Acid Reflux and Turkey

Thanksgiving is the annual day of gluttony. We gather ’round the table with family and friends and then proceed to gorge ourselves on a mix of delicious turkey, buttery breads, smothered potatoes laden with sour cream, chives, more butter and possibly gravy. Mix in cranberries, alcoholic drinks and sodas, plus a few helpings of pumpkin and apple pie and you have a recipe for a long afternoon nap.

And yes, if you’re an acid reflux sufferer, a long afternoon of heartburn.

Acid reflux is more common than you might expect. Estimates peg the number of acid reflux sufferers at approximately 60 million in the United States alone. In Utah, we see plenty of acid reflux or Gastroesophageal Reflux Disease sufferers. The Ear, Nose and Throat Center diagnoses and treats acid reflux patients daily.

If you count yourself among the sufferers, chances are you view Thanksgiving and other large holiday meals with a mix of excitement and angst. You love the food; the food simply doesn’t love you back. A big meal often results in indigestion, heartburn, feelings of bloating and general discomfort.

Read: The Symptoms of Acid Reflux Disease
Fortunately, the hero of Thanksgiving day, your old friend turkey, is actually quite easy on most people’s stomachs and is a good substitute for beef in many dishes. That’s largely due to the lower fat content of turkey compared to beef.

But turkey tastes great, too, which is why we recommend acid reflux sufferers experiment with turkey recipes in order to find a few favorites. If you’re ready to adjust your diet, try a few of these turkey recipes including mushroom and cheese turkey burgers, turkey meatballs and spaghetti and turkey tetrazinni.

Many restaurants are starting to offer turkey as a substitute for beef. For instance, Carl’s Jr. is famous for their beef burgers. But look closely at their menu and you’ll find tasty concoctions like a Turkey Guacamole Burger or a Turkey Terriyaki Burger. We’ve sampled both and they’re tasty and lighter than the traditional burger. Add a low-fat cheese and you have a tasty concoction literally in your hands. But stay away from the fries since greasy french fries are a common trigger for heartburn and acid reflux symptoms.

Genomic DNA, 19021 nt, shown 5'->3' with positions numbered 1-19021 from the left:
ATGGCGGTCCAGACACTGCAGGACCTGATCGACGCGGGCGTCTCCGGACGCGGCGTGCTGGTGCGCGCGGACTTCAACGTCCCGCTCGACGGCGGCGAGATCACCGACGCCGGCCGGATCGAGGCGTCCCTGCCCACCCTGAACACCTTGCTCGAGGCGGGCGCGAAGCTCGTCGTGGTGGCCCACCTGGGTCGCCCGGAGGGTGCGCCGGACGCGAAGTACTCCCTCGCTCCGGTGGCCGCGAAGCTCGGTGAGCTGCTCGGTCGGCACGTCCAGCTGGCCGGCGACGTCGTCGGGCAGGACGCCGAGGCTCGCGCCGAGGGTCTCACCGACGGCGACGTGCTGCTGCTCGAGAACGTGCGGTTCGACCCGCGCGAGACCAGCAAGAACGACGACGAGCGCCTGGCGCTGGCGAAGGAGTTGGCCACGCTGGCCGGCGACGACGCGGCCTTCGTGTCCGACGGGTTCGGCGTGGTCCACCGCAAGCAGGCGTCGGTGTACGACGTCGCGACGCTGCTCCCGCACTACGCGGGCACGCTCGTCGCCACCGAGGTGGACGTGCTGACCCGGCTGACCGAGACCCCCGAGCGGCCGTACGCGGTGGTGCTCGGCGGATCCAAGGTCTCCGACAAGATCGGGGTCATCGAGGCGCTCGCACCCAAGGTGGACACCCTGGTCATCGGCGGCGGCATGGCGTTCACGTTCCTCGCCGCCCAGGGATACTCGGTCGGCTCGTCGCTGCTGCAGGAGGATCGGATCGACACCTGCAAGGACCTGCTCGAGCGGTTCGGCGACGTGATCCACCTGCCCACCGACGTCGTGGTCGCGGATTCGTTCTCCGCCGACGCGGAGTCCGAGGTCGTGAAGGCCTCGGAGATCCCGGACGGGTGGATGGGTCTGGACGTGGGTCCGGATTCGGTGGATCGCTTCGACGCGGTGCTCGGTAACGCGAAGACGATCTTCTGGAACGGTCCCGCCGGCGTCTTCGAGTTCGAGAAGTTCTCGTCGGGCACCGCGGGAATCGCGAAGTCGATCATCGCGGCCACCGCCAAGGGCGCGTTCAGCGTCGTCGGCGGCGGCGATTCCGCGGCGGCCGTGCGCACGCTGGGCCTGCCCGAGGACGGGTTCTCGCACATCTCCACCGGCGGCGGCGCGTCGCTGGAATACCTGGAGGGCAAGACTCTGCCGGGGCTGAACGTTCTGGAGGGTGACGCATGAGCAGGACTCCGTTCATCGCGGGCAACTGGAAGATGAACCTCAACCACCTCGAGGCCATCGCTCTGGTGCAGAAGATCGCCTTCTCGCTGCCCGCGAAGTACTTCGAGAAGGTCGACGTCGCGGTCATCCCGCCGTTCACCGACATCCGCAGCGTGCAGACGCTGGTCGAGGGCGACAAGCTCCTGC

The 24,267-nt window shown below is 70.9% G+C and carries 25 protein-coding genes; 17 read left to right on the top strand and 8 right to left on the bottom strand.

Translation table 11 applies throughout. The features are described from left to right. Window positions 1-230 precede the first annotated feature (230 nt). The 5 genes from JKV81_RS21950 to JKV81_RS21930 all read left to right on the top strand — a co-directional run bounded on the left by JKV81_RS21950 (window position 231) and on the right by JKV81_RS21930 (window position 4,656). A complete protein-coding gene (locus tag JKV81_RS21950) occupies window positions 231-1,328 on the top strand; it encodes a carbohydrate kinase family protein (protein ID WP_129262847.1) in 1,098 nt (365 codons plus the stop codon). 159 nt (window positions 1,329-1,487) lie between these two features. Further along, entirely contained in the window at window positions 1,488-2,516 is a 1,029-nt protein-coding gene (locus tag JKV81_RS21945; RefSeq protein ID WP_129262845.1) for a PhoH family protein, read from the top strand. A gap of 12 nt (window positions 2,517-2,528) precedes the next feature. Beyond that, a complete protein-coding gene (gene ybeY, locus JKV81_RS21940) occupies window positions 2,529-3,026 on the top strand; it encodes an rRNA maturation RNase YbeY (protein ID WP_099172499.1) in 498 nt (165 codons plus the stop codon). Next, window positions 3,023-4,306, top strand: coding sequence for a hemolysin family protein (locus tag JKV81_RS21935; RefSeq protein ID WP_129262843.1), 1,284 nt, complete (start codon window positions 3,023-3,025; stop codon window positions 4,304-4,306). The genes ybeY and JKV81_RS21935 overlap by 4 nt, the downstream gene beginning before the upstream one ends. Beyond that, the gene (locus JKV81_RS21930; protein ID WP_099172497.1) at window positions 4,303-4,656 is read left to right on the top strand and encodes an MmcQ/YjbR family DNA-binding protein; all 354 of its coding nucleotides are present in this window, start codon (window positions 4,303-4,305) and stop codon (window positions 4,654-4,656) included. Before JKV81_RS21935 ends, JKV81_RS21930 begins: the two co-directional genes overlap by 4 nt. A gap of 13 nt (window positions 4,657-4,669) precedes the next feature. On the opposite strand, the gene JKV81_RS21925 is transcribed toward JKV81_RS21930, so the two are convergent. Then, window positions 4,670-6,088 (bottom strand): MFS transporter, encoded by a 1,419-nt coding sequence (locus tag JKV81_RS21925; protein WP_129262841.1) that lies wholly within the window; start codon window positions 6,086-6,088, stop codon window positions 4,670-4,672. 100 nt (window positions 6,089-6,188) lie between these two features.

Read: 11 Foods that Trigger Heartburn and Acid Reflux

Enjoy the annual rite of turkey day and enjoy yourself. But think wisely about what you should and shouldn’t eat if you want to enjoy the afternoon’s football game in peace instead of heartburn pain. And stay away from the pizza. Your body will thank you later.

Of course, in Utah, our ear, nose and throat doctors in Salt Lake City and Draper, Utah can help you learn more about treatment options for acid reflux disease. Call us at 801-328-2522.

young girl with croup cough

What is Croup? 5 Fast Facts about Croup

It’s a sound every parent dreads: your child suddenly starts to bark like a seal. Yes, a seal.

The culprit is croup and it creates a sharp cough that is caused by a swollen airway. In many cases, as croup gets worse, the airway gets tighter and breathing and the cough gets heavier.

In Utah, croup is common. In fact, KSL News recently ran a story in mid-September that croup was making a comeback even as summer ends. It’s important to understand that croup is not just a winter sickness. And croup can sometimes be related to acid reflux disease, a condition we regularly treat at the Ear, Nose and Throat Center.